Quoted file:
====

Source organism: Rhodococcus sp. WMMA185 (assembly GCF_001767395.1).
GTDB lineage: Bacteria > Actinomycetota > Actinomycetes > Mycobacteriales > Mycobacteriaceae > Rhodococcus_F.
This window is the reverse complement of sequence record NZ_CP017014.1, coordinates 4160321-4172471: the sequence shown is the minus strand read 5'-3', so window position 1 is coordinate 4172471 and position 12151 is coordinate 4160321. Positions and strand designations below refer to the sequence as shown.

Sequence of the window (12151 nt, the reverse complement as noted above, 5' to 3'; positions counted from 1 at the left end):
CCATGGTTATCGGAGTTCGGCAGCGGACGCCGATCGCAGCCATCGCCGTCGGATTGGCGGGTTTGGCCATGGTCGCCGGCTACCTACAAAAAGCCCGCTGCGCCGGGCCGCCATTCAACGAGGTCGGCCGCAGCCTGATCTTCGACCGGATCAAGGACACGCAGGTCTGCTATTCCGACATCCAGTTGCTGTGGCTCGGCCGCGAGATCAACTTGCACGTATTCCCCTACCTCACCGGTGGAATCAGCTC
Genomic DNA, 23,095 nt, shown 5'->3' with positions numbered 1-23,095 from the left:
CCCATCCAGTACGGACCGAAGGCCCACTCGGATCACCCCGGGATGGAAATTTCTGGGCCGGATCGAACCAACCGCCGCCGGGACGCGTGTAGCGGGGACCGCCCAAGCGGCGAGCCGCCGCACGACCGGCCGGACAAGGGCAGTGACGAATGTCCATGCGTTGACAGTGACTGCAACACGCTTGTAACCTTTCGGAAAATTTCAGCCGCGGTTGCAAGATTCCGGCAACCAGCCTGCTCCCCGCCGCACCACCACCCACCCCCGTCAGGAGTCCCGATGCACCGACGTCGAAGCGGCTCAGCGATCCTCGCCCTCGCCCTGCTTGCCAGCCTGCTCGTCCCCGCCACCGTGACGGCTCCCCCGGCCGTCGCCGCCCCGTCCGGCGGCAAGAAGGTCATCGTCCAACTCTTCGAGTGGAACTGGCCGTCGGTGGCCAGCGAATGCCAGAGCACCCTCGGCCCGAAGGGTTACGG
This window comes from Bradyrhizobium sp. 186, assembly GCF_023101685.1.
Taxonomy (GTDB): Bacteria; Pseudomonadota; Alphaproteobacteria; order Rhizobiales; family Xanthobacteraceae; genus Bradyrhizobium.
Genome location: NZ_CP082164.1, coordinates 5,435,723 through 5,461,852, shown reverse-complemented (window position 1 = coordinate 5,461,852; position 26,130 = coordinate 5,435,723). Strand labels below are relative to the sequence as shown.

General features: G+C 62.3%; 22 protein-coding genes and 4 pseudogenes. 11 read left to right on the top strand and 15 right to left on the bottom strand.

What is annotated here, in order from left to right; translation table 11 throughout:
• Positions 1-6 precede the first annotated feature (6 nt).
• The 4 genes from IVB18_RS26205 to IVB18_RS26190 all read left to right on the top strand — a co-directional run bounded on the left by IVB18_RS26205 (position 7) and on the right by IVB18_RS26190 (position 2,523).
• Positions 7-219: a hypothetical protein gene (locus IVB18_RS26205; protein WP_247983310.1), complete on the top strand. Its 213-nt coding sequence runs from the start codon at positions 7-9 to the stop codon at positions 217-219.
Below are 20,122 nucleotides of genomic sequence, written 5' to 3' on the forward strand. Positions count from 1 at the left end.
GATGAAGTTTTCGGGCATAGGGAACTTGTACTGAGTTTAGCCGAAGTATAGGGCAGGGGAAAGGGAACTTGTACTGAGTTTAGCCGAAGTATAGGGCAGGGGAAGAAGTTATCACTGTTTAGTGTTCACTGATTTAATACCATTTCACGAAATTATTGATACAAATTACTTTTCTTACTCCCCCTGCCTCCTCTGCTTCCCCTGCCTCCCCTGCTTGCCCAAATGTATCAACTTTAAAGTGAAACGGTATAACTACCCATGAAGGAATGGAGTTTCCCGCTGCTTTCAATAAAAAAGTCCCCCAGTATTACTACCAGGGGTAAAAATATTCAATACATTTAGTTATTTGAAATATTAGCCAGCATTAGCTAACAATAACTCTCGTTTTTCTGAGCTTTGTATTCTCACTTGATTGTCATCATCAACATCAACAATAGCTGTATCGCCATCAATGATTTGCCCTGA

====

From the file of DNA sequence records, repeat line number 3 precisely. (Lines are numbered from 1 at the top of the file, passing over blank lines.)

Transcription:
This window is the reverse complement of sequence record NZ_CP017014.1, coordinates 4160321-4172471: the sequence shown is the minus strand read 5'-3', so window position 1 is coordinate 4172471 and position 12151 is coordinate 4160321. Positions and strand designations below refer to the sequence as shown.